Abstract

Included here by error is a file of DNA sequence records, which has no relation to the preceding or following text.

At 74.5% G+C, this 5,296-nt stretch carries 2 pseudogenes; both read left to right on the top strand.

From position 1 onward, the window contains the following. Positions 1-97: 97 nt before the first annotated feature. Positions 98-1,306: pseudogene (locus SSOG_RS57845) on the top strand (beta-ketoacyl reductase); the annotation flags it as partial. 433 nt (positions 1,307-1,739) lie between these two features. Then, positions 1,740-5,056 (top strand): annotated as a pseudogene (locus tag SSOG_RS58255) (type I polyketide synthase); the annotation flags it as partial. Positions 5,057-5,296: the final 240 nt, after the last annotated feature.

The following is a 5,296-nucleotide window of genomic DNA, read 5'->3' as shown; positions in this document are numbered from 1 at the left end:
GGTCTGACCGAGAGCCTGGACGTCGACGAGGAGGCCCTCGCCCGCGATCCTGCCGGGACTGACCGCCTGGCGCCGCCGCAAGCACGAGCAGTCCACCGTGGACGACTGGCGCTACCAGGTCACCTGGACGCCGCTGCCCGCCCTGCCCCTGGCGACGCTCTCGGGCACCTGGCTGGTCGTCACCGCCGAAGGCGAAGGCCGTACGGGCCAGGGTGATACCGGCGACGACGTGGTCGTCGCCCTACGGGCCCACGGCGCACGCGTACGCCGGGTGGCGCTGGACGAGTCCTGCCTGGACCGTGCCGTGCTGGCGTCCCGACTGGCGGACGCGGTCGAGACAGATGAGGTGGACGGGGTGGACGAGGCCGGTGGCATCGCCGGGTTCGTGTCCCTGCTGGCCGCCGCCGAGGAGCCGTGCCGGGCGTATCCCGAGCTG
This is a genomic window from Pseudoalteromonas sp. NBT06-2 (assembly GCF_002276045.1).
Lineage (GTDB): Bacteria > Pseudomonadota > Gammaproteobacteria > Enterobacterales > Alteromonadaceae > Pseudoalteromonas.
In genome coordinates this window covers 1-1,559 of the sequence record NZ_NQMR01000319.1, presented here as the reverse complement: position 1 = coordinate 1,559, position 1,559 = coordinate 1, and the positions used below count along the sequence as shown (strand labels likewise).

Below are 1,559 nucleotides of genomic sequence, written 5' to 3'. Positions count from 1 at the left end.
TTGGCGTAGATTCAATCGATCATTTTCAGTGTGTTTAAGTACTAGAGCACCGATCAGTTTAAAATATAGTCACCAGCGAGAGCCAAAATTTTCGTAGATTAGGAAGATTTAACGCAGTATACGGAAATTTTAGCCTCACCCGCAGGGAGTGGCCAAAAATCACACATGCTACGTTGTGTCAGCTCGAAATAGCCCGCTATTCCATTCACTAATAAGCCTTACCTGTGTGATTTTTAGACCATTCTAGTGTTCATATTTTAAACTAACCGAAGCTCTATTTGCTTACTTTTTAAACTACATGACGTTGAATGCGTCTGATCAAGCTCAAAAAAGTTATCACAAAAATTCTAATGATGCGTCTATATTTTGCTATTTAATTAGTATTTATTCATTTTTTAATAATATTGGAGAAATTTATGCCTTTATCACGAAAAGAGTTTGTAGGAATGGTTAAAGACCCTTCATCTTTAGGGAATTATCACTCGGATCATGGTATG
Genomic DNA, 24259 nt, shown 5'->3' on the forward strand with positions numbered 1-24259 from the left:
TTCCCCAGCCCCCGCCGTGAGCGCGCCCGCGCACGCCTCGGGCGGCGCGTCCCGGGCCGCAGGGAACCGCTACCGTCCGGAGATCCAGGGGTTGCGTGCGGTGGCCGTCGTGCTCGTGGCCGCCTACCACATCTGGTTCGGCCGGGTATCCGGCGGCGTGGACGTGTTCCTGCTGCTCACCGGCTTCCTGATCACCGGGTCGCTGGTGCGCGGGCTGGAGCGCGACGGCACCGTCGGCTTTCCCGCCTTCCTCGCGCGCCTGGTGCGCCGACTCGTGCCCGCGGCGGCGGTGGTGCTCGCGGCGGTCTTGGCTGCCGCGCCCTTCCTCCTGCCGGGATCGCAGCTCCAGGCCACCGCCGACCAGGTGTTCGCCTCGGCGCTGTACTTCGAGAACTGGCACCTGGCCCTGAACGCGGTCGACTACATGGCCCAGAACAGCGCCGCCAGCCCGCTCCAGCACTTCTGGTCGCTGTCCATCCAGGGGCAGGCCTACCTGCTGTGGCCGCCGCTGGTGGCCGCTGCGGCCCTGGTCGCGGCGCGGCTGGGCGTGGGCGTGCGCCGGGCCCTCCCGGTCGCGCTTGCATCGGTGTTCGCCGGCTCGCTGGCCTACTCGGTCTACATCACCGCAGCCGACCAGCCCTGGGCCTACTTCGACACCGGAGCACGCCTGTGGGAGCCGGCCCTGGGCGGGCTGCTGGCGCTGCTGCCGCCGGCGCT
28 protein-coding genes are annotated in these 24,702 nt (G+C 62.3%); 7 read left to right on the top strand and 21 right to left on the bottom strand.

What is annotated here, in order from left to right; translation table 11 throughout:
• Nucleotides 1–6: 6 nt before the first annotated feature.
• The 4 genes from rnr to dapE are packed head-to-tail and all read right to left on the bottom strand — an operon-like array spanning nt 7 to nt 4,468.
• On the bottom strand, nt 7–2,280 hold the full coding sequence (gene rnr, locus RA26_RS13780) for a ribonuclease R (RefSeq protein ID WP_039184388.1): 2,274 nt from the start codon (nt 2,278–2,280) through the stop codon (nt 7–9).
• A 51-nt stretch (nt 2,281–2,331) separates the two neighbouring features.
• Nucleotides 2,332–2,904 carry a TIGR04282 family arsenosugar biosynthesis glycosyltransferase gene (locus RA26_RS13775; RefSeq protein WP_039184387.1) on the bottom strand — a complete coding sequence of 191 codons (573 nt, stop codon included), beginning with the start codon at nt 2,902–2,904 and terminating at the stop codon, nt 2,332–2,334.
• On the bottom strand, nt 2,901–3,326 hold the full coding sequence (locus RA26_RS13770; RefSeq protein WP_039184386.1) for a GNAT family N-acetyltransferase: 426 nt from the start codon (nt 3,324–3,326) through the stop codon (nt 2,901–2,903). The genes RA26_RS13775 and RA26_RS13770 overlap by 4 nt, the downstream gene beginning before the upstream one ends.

Acquisition of unmanned aerial vehicle (UAV)-based imagery with resolution down to a few centimeters is challenging in alpine conditions. In recent years, UAV-based images have been used in an increasing number of case studies to monitor landslides. Processing of multitemporal high-resolution aerial images provides multitemporal 3D point clouds and multitemporal orthomosaics, which provide substantial information about slope dynamics. Surface processes deciphered from 3D point clouds and orthomosaic temporal sequences supplement on-site geophysical measurements of subsurface structures and dynamics by bringing key spatial and temporal constraints for process interpretation. However, accurate spatial mapping and successful analysis of surface dynamics are functions of the original optical image quality, which in turn relies on the flight system and configuration, camera characteristics and settings, as well as weather conditions and object texture. We evaluate the capabilities and limitations of UAV-based landslide dynamic mapping using illustrative examples gathered from a pioneering low-cost UAV-based imagery data set acquired at the slow-moving (mm-cm/d) Super-Sauze landslide (southeastern France) in 2008 and 2010, which included surface deformations (fissure development and kinematics) and surface conditions (soil moisture, erosion, and sedimentary processes) with very different certainty levels. In a few promising instances, processes detected in the 3D point clouds and orthomosaics could be correlated to geophysical data (passive seismic monitoring of landslide endogenous seismicity and electrical resistivity tomography for water content mapping), thereby validating the UAV analytical approach while providing constraints that improve interpretation of landslide dynamics.

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